salt printing questions

From: Christina Z. Anderson ^lt;[email protected]>
Date: 10/21/05-07:41:22 AM Z
Message-id: <000b01c5d645$492583d0$716992d8@christinsh8zpi>

Good morning,

Since I'm teaching alt process next semester and cannot just confine the
course to my own interests (gum/cyano/pd/argyro/VDB) I made my first foray
into salt printing these last 2 weeks. What a hoot to learn a new process
that I never intended to.

What is the capacity, do you think, of a liter of 5% sodium thiosulfate fix
(with 1% sodium carbonate) for 8x10 salt prints?

Is it an old wive's tale (alias young live in lover's tale) that blow drying
with heat after fixing and washing will add density to the print? I can
see, if this is a myth, how one might believe that because the salt print
starts out very red at first, lightens and yellows in the fix, and exhibits
amazing dry down and tonal change to a dark brown when completely dry. But
I can't see how, once fixed, the tones remaining will get added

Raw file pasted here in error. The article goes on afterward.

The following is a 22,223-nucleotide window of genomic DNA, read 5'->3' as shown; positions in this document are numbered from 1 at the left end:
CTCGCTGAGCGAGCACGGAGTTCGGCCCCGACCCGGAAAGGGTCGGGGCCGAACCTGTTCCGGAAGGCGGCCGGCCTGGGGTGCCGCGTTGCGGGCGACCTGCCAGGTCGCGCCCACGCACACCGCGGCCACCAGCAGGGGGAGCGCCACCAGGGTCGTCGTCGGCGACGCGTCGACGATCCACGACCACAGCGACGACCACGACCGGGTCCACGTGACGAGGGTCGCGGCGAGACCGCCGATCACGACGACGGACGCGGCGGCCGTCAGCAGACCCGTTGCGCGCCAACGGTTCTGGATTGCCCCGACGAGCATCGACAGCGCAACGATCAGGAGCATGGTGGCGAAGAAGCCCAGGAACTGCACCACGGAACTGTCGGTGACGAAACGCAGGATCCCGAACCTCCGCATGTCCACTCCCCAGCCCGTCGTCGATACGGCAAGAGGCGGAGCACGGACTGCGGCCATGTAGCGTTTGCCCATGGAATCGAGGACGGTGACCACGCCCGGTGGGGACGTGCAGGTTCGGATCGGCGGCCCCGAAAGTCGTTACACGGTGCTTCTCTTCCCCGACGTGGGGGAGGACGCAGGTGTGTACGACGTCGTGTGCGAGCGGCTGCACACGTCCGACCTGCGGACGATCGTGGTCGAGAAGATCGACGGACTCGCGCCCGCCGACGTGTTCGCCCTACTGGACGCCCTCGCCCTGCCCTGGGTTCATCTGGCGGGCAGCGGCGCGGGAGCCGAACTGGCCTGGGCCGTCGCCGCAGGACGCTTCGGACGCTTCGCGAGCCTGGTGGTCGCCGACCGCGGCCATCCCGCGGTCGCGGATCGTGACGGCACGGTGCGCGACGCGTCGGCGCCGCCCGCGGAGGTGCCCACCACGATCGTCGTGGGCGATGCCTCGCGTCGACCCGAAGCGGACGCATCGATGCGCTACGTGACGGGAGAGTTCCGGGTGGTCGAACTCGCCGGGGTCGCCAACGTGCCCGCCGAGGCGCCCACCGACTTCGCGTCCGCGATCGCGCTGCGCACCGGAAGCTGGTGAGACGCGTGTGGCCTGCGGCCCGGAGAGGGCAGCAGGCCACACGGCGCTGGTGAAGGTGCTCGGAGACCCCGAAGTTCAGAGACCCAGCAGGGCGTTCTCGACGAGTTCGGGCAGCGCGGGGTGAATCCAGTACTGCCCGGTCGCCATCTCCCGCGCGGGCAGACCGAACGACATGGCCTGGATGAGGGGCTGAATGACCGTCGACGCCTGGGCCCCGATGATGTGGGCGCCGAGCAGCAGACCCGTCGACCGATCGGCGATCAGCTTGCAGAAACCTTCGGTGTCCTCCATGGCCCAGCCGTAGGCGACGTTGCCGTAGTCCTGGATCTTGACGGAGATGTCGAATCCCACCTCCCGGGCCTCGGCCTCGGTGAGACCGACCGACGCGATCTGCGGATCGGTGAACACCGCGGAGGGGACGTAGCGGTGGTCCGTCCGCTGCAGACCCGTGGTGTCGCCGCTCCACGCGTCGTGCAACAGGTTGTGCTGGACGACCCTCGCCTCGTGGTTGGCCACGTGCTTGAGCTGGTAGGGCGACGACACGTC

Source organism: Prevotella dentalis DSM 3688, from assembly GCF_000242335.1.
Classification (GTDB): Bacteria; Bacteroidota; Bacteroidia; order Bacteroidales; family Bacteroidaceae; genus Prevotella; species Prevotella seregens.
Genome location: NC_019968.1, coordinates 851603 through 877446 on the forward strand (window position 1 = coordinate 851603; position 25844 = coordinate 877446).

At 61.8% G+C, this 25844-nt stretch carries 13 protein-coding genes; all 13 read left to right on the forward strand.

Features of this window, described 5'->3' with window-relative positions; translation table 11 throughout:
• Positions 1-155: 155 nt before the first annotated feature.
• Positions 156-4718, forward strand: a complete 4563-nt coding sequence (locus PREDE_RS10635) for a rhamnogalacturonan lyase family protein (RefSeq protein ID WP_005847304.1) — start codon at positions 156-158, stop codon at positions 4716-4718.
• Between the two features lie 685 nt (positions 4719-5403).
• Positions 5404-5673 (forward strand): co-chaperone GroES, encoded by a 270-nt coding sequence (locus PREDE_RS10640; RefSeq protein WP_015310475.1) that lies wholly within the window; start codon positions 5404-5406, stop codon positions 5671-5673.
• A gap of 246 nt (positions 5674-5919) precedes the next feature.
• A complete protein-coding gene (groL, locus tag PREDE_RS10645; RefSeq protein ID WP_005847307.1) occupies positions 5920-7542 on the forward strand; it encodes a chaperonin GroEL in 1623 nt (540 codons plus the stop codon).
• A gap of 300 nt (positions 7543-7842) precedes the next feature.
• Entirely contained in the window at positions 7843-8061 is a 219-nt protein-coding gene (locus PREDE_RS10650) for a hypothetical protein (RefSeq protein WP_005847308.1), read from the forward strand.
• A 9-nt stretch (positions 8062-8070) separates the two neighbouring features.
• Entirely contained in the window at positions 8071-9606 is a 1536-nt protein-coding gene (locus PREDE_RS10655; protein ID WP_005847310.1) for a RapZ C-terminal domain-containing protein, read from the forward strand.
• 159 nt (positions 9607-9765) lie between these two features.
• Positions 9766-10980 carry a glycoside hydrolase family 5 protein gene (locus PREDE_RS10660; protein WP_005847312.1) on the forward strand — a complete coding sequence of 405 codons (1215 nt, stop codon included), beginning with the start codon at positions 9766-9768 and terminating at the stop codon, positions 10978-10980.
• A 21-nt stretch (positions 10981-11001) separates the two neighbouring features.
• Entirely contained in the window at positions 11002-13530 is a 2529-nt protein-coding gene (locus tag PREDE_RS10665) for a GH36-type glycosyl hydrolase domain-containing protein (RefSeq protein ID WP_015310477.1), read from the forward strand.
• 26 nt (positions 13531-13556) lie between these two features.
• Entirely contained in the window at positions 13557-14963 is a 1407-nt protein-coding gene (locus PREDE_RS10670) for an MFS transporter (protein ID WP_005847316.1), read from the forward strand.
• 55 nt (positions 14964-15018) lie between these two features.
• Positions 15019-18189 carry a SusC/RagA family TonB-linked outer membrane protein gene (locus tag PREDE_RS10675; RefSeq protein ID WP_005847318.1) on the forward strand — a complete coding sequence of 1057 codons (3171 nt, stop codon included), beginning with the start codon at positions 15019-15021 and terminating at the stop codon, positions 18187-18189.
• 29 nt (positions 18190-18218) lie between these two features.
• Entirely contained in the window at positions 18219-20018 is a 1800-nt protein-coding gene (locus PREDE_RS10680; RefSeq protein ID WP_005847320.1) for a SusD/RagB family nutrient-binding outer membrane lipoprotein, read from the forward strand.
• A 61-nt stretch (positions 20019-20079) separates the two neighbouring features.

exposure/density by a blow dry that wouldn't be there anyway with an air
dry.

How do you clean silver nitrate stains off your sink/bathtub/hands?

I used a few different papers--of course, Arches Platine is so beautiful,
Buxton at $10 a sheet needs more sizing more soaking or else it doesn't
release the silver and will darken and dull horribly, and I have 2 Cranes
papers that I think I mislabeled--they look very similar but one is slightly
creamier. They may be Platinotype and P Wove (?) so if someone can enlighten
me which the creamier one is I'd be obliged.

I have to say that it is an addictive process, and produces beautiful
prints...my very first print was a keeper, not because I'm so wonderful but
because I calibrated a curve for it beforehand with the PDN system...during
which I found that salt has a seriously looonnnnng tonal range.
Chris
Received on Fri Oct 21 07:42:59 2005

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